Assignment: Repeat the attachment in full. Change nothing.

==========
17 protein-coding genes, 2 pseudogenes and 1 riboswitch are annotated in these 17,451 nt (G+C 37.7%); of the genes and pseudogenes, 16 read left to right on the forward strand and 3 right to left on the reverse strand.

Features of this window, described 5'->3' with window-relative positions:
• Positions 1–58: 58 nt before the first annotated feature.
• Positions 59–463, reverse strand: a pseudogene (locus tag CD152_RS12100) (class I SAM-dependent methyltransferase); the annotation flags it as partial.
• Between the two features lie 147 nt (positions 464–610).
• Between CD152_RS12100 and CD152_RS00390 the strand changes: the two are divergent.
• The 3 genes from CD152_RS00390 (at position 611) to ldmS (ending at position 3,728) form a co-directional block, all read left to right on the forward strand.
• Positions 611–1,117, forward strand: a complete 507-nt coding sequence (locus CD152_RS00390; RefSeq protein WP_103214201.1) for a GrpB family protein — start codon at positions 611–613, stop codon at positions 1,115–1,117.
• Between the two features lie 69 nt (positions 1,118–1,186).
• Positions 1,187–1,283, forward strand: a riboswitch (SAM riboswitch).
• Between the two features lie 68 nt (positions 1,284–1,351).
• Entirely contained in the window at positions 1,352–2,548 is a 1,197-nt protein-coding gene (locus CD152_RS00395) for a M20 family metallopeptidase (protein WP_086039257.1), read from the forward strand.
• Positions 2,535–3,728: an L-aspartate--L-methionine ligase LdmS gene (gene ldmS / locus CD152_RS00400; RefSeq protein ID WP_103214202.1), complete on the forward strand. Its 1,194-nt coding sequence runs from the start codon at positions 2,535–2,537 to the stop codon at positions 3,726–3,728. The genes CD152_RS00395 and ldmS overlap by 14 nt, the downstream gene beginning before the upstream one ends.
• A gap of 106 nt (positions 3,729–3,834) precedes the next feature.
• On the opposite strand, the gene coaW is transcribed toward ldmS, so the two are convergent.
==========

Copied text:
17 protein-coding genes, 2 pseudogenes and 1 riboswitch are annotated in these 17,451 nt (G+C 37.7%); of the genes and pseudogenes, 16 read left to right on the forward strand and 3 right to left on the reverse strand.

Features of this window, described 5'->3' with window-relative positions:
• Positions 1–58: 58 nt before the first annotated feature.
• Positions 59–463, reverse strand: a pseudogene (locus tag CD152_RS12100) (class I SAM-dependent methyltransferase); the annotation flags it as partial.
• Between the two features lie 147 nt (positions 464–610).
• Between CD152_RS12100 and CD152_RS00390 the strand changes: the two are divergent.
• The 3 genes from CD152_RS00390 (at position 611) to ldmS (ending at position 3,728) form a co-directional block, all read left to right on the forward strand.
• Positions 611–1,117, forward strand: a complete 507-nt coding sequence (locus CD152_RS00390; RefSeq protein WP_103214201.1) for a GrpB family protein — start codon at positions 611–613, stop codon at positions 1,115–1,117.
• Between the two features lie 69 nt (positions 1,118–1,186).
• Positions 1,187–1,283, forward strand: a riboswitch (SAM riboswitch).
• Between the two features lie 68 nt (positions 1,284–1,351).
• Entirely contained in the window at positions 1,352–2,548 is a 1,197-nt protein-coding gene (locus CD152_RS00395) for a M20 family metallopeptidase (protein WP_086039257.1), read from the forward strand.
• Positions 2,535–3,728: an L-aspartate--L-methionine ligase LdmS gene (gene ldmS / locus CD152_RS00400; RefSeq protein ID WP_103214202.1), complete on the forward strand. Its 1,194-nt coding sequence runs from the start codon at positions 2,535–2,537 to the stop codon at positions 3,726–3,728. The genes CD152_RS00395 and ldmS overlap by 14 nt, the downstream gene beginning before the upstream one ends.
• A gap of 106 nt (positions 3,729–3,834) precedes the next feature.
• On the opposite strand, the gene coaW is transcribed toward ldmS, so the two are convergent.